The exhibit, "So There Will Be No Forgetting: Images from the Spanish Civil War," includes a number of visually-poignant and boldly-hued posters depicting anti-fascist slogans and images. During the Spanish Civil War, which began in 1936 when a group of right-wing officers staged a coup against the constitutional government of the Republic, posters were a frequent mode of communication employed by both sides to build political support. Also included in the exhibit is a series of startlingly realistic drawings depicting children's perspectives of the war and war-time events. The drawings, by Spanish school children, were collected from throughout Spain and from refugee colonies in Southern France by the Spanish Board of Education and the Carnegie Institute of Spain.

Click here to read more.

Giving Back to Support the Libraries
UC San Diego Psychiatrist Joel Dimsdale Names Group Study Room in Geisel Library
Nancy and Joel Dimsdale

Joel Dimsdale, an emeritus professor of psychiatry at UC San Diego, and his wife Nancy, are longtime devotees of libraries. They recently donated $15,000 to name a group study room in Geisel Library, where the demand for group study facilities continues to increase. The room will be named in memory of Dimsdale's mother, Phyllis Green Dimsdale, who died last year at the age of 91.

Joel and Nancy Dimsdale were joined by more than 50 friends and colleagues at a January 26 ceremony to celebrate the naming of the Geisel Library space.

"My mother was a life-long learner who taught me to treasure libraries," said Dimsdale. "She would have been captivated by the architecture and scope of the Geisel Library, and would have loved to eavesdrop on future generations of students as they studied together. Given her love of books and interest in education, we are naming a study room in her memory in the hope that UCSD students will build a future shaped by an appreciation and knowledge of the past."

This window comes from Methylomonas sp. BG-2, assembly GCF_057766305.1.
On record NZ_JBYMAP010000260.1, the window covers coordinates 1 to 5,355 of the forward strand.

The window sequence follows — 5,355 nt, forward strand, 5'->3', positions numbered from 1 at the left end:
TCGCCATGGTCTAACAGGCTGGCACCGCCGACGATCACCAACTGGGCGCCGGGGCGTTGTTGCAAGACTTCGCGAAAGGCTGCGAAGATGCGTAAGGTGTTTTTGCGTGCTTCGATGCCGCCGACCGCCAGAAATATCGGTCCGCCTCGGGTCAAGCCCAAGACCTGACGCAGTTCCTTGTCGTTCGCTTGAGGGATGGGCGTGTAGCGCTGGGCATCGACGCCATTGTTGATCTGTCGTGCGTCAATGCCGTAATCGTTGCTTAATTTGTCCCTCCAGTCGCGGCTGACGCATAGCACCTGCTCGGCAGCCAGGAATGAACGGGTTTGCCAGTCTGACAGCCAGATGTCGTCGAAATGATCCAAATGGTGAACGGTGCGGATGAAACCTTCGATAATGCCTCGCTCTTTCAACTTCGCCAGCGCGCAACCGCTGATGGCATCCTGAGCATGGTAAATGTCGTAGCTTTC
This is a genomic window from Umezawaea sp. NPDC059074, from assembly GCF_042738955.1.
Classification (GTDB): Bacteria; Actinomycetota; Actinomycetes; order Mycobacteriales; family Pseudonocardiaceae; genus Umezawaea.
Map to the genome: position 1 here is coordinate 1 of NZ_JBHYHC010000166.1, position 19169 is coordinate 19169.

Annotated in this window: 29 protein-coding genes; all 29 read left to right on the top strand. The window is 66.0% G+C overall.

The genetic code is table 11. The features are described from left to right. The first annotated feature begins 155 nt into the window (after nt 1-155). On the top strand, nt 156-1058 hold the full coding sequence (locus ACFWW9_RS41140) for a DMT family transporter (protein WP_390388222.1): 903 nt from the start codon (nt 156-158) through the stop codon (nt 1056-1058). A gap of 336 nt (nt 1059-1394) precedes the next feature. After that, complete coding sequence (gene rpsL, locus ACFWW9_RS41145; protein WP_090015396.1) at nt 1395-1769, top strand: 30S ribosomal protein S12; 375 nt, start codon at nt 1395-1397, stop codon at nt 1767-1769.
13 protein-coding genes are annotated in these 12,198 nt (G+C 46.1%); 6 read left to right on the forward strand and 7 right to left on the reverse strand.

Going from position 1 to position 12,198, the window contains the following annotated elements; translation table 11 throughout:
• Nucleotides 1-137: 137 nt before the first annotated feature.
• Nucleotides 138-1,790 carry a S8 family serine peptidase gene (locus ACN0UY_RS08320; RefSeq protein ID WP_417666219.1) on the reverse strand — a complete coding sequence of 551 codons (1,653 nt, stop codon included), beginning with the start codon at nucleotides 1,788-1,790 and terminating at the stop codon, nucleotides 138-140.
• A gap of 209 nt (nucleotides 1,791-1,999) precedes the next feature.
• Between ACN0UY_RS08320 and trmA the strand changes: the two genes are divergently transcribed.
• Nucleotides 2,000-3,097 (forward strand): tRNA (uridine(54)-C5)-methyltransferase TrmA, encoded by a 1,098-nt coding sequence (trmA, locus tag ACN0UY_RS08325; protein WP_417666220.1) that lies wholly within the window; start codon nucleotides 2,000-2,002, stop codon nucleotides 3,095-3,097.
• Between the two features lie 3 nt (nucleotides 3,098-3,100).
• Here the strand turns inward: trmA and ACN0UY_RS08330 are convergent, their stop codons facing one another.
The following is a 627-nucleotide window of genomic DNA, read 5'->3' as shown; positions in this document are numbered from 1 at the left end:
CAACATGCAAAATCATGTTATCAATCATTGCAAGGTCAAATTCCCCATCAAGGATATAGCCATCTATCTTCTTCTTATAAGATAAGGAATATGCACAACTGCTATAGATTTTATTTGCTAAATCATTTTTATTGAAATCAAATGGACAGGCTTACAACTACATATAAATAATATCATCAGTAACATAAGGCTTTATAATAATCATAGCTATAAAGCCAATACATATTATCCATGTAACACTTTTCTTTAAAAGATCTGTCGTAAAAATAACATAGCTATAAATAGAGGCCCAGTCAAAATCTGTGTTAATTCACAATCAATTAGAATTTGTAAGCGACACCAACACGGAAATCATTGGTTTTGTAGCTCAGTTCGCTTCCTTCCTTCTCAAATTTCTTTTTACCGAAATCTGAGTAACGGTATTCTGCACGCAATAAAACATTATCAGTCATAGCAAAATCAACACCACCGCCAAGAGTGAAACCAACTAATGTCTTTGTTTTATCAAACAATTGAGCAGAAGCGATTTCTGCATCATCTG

Click here to read more.

Collector Q&A – Joe Bray
Bray's Bounty of Bee Books
Joe Bray
Joe Bray

Joe Bray's fascination with bees and beekeeping dates back to his childhood in San Diego, when his father kept bee hives, first on the roof of the family home in Pacific Beach and later in Rancho Santa Fe, where the bees lived among orange groves and feasted on orange blossoms. Bray, a dealer in antiquarian books who also works part-time as a bibliographer and cataloger in UC San Diego's Mandeville Special Collections Library, has amassed an impressive and rare collection of books and ephemera documenting the history of beekeeping. He has also had a longtime interest in Mexican history, and currently collects a variety of visual media from Mexico, including photography and graphic broadsides.

Q: How did you first become interested in collecting?

A: When I was at Yale, where I was a History major, I stumbled upon a book, The Bee Man of Orn, (by Frank Stockton) at a sidewalk sale. That was the first book I purchased on beekeeping. I then began to frequent the bookstores in New Haven and started to assemble a collection of books and other materials on some of the pioneer beekeepers.

Click here to read more.

Geisel Library Exhibits Celebrate Black History Month
Dazzling Quilts and Magic Lanterns Shed Light on African American History
Quilt1 BHM 2012
The Dr. Clyde Jones quilt by Norma Jones

Two exhibits are being held in Geisel Library during winter quarter as part of UC San Diego's Black History Month celebrations.

Stitching Memories: The Story of African American Quilting

This exhibit, which showcases a variety of stunning quilts crafted by the San Diego People of Color Quilt Guild, traces the historical significance of quilts to African American women. For generations, African American women have expressed their lives and artistry through quilting. Before emancipation, when slave women were deprived of the opportunity to read or write, quilting provided women with a mechanism for creating permanent but unwritten records of events and experiences in their lives. While the quilting of diaries is no longer a cultural necessity, quilt making remains one of the most popular art forms among some African American communities, connecting women to their history and affirming their creative identity.

Click here to read more.

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Masthead image:  Read/Write/Think/Dream installation by John Baldessari at Geisel Library.  UCSD Stuart Collection 2001.